DAVID: I hear lots of people talking about the choice between Trump and Clinton as picking between “the lesser of two evils” and many seem conflicted about doing that. But what is the moral significance of voting for an objectionable presidential candidate? Are you morally on the hook for the candidate’s full slate of positions? Should your conscience hold you back?
This election, Americans are choosing between two incredibly unpopular candidates. According to surveys, both Hillary Clinton and Donald Trump have 37% approval ratings. To put that in Rotten Tomatoes terms, they both have the same approval rating as “Bicentennial Man” and “Scary Movie 4” (and, perhaps ominously, “The Purge.”) Americans, by and large, are not thrilled to vote for the two people who have a legitimate chance at winning. The primary process of the two major parties has left us feeling at a loss. We’d rather vote for someone else—ideally Terry Crews, but frankly at this point we’d settle.
So we turn our attention to Jill Stein and Gary Johnson, who like many third party candidates before them are fully prepared to suggest sweeping-but-impractical-sounding reforms to take advantage of our disappointment in the Republicans and Democrats. They have to overcome two hurdles—first, convincing voters that they’re well-qualified to be president, and second, convincing those same voters that a third party vote isn't “throwing away your vote.” Even in an electoral year like this one, when the two major candidates have worse approval ratings than Comcast and Time Warner Cable, third party candidates may be able to overcome the quality hurdle but not the viability hurdle. Let’s think for a second about why.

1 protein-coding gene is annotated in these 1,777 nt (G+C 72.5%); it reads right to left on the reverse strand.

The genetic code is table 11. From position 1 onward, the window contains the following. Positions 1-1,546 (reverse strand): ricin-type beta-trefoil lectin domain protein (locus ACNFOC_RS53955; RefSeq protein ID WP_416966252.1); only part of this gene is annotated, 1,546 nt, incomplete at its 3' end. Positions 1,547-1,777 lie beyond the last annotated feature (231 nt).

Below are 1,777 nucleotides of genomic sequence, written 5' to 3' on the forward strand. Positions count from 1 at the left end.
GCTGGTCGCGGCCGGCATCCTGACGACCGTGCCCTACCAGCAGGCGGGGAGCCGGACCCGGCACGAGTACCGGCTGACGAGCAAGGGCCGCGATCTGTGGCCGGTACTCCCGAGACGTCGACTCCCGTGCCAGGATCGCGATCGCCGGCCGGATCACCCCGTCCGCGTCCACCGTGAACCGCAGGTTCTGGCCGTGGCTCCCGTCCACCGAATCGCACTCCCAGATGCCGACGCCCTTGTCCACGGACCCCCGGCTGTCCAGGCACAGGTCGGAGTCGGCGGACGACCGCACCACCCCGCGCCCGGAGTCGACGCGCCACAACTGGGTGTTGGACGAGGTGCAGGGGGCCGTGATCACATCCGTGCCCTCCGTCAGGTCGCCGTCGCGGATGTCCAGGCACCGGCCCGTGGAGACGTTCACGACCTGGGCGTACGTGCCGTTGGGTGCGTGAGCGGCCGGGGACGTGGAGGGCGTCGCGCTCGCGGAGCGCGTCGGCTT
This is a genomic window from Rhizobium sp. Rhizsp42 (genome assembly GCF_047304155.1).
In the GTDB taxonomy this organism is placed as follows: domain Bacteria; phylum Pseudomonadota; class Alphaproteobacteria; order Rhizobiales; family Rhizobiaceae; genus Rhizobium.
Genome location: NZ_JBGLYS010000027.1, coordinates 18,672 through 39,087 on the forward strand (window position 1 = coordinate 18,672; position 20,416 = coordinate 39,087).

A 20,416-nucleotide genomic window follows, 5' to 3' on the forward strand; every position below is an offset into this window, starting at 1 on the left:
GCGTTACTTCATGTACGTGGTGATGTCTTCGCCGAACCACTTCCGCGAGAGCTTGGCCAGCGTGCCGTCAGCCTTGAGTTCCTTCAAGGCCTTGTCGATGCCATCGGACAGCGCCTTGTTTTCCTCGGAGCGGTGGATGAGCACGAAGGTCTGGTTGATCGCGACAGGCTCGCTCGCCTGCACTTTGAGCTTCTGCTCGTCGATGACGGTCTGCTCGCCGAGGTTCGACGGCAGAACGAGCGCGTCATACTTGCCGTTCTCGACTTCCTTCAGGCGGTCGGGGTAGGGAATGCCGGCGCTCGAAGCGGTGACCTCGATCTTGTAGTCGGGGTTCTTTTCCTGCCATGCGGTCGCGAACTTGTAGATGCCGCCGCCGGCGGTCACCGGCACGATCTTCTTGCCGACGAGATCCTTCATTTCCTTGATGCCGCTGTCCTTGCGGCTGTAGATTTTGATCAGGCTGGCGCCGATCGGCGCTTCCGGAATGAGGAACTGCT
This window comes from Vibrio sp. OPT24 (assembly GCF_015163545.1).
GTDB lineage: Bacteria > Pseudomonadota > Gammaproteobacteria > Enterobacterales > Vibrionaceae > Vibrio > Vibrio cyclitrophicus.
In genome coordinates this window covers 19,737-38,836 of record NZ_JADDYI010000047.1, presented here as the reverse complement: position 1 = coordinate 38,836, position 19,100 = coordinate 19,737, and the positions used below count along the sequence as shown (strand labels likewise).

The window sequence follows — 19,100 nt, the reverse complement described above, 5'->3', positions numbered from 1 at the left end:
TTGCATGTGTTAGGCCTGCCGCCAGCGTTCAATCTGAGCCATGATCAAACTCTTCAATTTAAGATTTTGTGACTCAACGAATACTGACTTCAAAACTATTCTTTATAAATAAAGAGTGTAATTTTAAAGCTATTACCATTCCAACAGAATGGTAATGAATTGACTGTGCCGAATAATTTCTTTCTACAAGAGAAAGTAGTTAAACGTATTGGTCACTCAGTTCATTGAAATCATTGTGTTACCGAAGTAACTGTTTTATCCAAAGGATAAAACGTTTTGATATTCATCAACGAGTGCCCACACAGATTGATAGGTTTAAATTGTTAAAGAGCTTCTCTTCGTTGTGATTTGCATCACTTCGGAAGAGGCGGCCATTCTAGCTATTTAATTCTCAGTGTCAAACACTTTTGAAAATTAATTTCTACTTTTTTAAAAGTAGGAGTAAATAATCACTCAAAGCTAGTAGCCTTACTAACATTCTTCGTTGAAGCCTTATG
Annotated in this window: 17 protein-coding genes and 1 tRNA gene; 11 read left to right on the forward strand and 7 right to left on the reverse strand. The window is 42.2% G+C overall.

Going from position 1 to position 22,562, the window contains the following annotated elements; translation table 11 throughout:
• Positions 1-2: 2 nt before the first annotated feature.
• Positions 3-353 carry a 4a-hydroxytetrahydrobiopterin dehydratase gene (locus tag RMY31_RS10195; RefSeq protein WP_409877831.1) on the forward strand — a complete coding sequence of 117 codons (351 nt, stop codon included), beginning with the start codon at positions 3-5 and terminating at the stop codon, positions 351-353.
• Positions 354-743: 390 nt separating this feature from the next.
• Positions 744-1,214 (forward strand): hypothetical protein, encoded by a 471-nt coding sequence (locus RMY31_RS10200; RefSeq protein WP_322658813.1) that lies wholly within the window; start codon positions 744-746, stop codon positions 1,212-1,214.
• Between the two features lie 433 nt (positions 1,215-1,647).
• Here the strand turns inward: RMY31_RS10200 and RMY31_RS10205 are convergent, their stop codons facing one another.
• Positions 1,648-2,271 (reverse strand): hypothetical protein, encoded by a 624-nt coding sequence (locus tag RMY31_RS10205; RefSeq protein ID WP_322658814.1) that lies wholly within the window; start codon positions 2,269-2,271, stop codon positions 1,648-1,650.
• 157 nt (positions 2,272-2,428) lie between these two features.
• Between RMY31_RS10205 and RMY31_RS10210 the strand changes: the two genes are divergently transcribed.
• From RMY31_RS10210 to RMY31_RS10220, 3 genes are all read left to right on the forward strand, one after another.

Michelle Obama mentioned in her DNC speech that the White House was built by slaves. Bill O’Reilly then announced on his show that he had looked it up and reassured his viewers that the "slaves that worked there were well fed and had decent lodgings provided by the government, which stopped hiring slave labor in 1802.” People were justifiably angry with O’Reilly over this. It came across like he was saying, “Yeah, ok, I admit the U.S. government used slaves in the past, but it wasn’t that bad and we stopped doing it right away. We can all keep our faith in America’s moral purity.”
His comment and the backlash got me thinking about the defensiveness on all sides here. O’Reilly and others of his ilk have very little patience for criticism of America’s past greatness, what they call “revisionist” history. Since America is clearly great, to point out its foibles and imperfections is to obscure the issue, when (to them) America's greatness is clear. Likewise, folks who think slavery and its legacy are a really big deal have very little patience for people pointing out the times it wasn’t so bad. Since slavery was clearly an abomination, to bring up mitigating examples of humane treatment of slaves is (to them) to obscure the verdict of history.
Earlier this week, Wayne Grudem endorsed Donald Trump. You may be thinking, “Big deal. I bet a lot of people named Wayne endorsed Donald Trump.” But Wayne Grudem is different. He’s the author of the systematic theology book used by more evangelical seminaries than any other. It’s currently listed as the #1 bestselling Protestant theology book on Amazon.com, and the #1 bestselling systematic theology book. Grudem has been influential among evangelicals for decades now; his writing and teaching form the intellectual backbone of many pastors’ and writers’ theologies.
His article, “Why Voting for Donald Trump Is a Morally Good Choice” feels to many of my fellow evangelicals as a betrayal. Though it was scarcely surprising that public evangelicals like Jerry Falwell Jr. and Franklin Graham—whose names are bigger than their influence—supported Trump, it hurts to see